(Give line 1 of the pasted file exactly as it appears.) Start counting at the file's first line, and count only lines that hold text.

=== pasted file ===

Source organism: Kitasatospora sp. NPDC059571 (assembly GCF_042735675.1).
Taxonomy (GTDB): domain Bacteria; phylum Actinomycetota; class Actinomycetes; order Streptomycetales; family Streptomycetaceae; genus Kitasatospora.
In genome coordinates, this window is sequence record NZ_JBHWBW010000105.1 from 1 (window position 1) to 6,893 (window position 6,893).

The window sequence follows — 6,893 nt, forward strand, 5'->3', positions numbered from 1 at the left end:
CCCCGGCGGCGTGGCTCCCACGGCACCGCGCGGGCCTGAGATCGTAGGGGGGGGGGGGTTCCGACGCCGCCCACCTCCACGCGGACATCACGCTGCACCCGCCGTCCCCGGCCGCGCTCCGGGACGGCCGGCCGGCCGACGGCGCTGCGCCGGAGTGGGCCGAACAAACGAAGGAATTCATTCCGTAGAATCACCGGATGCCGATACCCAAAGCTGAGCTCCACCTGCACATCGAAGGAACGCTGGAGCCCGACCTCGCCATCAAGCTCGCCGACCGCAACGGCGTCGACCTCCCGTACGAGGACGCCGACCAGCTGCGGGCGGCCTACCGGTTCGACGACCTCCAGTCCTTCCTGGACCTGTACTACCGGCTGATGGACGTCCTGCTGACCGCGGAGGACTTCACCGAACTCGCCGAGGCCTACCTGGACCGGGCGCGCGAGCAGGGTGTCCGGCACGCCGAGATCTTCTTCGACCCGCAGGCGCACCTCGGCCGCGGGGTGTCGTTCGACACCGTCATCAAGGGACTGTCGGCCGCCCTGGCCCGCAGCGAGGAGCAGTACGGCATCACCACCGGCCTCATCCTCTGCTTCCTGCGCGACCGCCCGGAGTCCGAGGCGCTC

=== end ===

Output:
Source organism: Kitasatospora sp. NPDC059571 (assembly GCF_042735675.1).